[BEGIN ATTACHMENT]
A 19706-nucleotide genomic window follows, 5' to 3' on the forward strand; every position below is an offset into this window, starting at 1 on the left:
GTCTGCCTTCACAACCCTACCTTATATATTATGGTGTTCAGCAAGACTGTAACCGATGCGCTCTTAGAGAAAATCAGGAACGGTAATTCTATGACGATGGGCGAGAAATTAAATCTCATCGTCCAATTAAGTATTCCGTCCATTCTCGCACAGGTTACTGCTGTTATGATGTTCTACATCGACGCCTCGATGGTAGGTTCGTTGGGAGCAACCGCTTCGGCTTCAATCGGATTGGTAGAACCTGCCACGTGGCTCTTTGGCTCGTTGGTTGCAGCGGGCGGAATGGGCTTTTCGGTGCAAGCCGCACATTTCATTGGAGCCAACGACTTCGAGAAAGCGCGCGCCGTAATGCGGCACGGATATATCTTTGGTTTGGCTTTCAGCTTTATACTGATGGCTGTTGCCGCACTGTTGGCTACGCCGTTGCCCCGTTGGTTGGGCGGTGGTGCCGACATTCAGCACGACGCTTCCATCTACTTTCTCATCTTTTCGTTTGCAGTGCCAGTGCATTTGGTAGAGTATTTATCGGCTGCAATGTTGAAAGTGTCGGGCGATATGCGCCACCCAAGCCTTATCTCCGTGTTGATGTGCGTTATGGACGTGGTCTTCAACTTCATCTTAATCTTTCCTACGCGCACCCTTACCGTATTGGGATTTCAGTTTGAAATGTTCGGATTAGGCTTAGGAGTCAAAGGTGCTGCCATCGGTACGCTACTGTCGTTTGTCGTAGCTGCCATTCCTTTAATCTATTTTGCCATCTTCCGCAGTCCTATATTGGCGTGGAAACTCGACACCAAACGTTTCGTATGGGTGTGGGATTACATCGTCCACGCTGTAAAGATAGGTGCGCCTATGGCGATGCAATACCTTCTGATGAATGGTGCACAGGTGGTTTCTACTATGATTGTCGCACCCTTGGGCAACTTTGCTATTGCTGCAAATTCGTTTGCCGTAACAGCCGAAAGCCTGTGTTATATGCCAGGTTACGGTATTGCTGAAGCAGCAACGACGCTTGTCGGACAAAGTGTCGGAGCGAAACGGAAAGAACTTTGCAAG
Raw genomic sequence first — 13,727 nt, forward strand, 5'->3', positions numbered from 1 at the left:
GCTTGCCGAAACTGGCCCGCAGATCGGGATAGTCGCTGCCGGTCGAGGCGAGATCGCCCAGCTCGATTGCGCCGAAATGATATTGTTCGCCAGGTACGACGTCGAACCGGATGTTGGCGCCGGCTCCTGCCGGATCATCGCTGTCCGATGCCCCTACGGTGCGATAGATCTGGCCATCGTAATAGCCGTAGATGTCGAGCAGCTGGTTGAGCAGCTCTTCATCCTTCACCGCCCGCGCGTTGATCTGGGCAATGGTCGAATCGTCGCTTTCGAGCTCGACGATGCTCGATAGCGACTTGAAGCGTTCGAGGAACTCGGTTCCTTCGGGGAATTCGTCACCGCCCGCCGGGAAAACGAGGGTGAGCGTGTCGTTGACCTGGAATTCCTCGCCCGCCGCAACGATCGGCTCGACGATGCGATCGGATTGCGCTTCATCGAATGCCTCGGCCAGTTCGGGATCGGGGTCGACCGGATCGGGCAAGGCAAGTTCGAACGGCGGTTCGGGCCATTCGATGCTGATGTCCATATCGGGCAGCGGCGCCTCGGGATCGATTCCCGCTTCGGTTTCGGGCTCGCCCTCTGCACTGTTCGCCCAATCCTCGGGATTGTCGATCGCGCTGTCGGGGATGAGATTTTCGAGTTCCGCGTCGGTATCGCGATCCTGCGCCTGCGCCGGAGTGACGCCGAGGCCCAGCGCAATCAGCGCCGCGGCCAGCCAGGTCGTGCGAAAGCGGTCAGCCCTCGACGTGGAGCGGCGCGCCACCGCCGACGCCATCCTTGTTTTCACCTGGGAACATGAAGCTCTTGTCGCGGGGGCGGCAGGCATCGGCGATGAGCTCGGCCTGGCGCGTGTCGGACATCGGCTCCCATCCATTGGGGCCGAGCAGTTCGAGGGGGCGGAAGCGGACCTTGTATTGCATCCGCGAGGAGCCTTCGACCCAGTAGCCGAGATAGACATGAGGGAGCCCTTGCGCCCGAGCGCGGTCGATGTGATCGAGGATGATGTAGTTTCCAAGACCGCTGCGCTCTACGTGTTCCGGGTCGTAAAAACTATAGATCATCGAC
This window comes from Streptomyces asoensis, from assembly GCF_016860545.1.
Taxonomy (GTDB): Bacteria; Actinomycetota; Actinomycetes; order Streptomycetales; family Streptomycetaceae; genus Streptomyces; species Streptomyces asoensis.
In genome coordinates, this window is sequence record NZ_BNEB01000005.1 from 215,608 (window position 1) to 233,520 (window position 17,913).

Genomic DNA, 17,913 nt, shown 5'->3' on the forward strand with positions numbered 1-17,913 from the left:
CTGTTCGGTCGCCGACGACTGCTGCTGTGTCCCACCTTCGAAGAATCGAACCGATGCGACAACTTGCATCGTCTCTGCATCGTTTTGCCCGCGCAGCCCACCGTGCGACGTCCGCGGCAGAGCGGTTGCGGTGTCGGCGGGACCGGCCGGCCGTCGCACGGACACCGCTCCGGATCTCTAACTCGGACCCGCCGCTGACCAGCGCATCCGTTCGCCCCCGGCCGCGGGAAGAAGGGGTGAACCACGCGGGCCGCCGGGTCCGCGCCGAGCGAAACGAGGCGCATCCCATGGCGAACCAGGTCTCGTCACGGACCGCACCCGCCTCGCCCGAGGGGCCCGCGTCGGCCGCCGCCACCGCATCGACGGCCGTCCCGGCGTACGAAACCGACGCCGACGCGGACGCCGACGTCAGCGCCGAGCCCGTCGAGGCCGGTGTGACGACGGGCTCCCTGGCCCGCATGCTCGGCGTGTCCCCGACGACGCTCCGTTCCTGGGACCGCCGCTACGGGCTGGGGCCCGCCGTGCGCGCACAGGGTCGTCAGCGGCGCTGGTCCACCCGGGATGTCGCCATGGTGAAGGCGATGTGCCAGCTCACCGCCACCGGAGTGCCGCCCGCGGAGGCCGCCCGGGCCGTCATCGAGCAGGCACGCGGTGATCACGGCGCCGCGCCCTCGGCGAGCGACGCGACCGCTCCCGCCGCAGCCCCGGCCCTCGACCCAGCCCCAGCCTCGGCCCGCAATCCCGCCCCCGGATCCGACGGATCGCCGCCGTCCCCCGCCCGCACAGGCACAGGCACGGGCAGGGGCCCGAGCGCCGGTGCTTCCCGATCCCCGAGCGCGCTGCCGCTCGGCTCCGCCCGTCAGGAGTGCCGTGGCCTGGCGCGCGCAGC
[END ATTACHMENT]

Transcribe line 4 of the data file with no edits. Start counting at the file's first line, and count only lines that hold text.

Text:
GCTTGCCGAAACTGGCCCGCAGATCGGGATAGTCGCTGCCGGTCGAGGCGAGATCGCCCAGCTCGATTGCGCCGAAATGATATTGTTCGCCAGGTACGACGTCGAACCGGATGTTGGCGCCGGCTCCTGCCGGATCATCGCTGTCCGATGCCCCTACGGTGCGATAGATCTGGCCATCGTAATAGCCGTAGATGTCGAGCAGCTGGTTGAGCAGCTCTTCATCCTTCACCGCCCGCGCGTTGATCTGGGCAATGGTCGAATCGTCGCTTTCGAGCTCGACGATGCTCGATAGCGACTTGAAGCGTTCGAGGAACTCGGTTCCTTCGGGGAATTCGTCACCGCCCGCCGGGAAAACGAGGGTGAGCGTGTCGTTGACCTGGAATTCCTCGCCCGCCGCAACGATCGGCTCGACGATGCGATCGGATTGCGCTTCATCGAATGCCTCGGCCAGTTCGGGATCGGGGTCGACCGGATCGGGCAAGGCAAGTTCGAACGGCGGTTCGGGCCATTCGATGCTGATGTCCATATCGGGCAGCGGCGCCTCGGGATCGATTCCCGCTTCGGTTTCGGGCTCGCCCTCTGCACTGTTCGCCCAATCCTCGGGATTGTCGATCGCGCTGTCGGGGATGAGATTTTCGAGTTCCGCGTCGGTATCGCGATCCTGCGCCTGCGCCGGAGTGACGCCGAGGCCCAGCGCAATCAGCGCCGCGGCCAGCCAGGTCGTGCGAAAGCGGTCAGCCCTCGACGTGGAGCGGCGCGCCACCGCCGACGCCATCCTTGTTTTCACCTGGGAACATGAAGCTCTTGTCGCGGGGGCGGCAGGCATCGGCGATGAGCTCGGCCTGGCGCGTGTCGGACATCGGCTCCCATCCATTGGGGCCGAGCAGTTCGAGGGGGCGGAAGCGGACCTTGTATTGCATCCGCGAGGAGCCTTCGACCCAGTAGCCGAGATAGACATGAGGGAGCCCTTGCGCCCGAGCGCGGTCGATGTGATCGAGGATGATGTAGTTTCCAAGACCGCTGCGCTCTACGTGTTCCGGGTCGTAAAAACTATAGATCATCGAC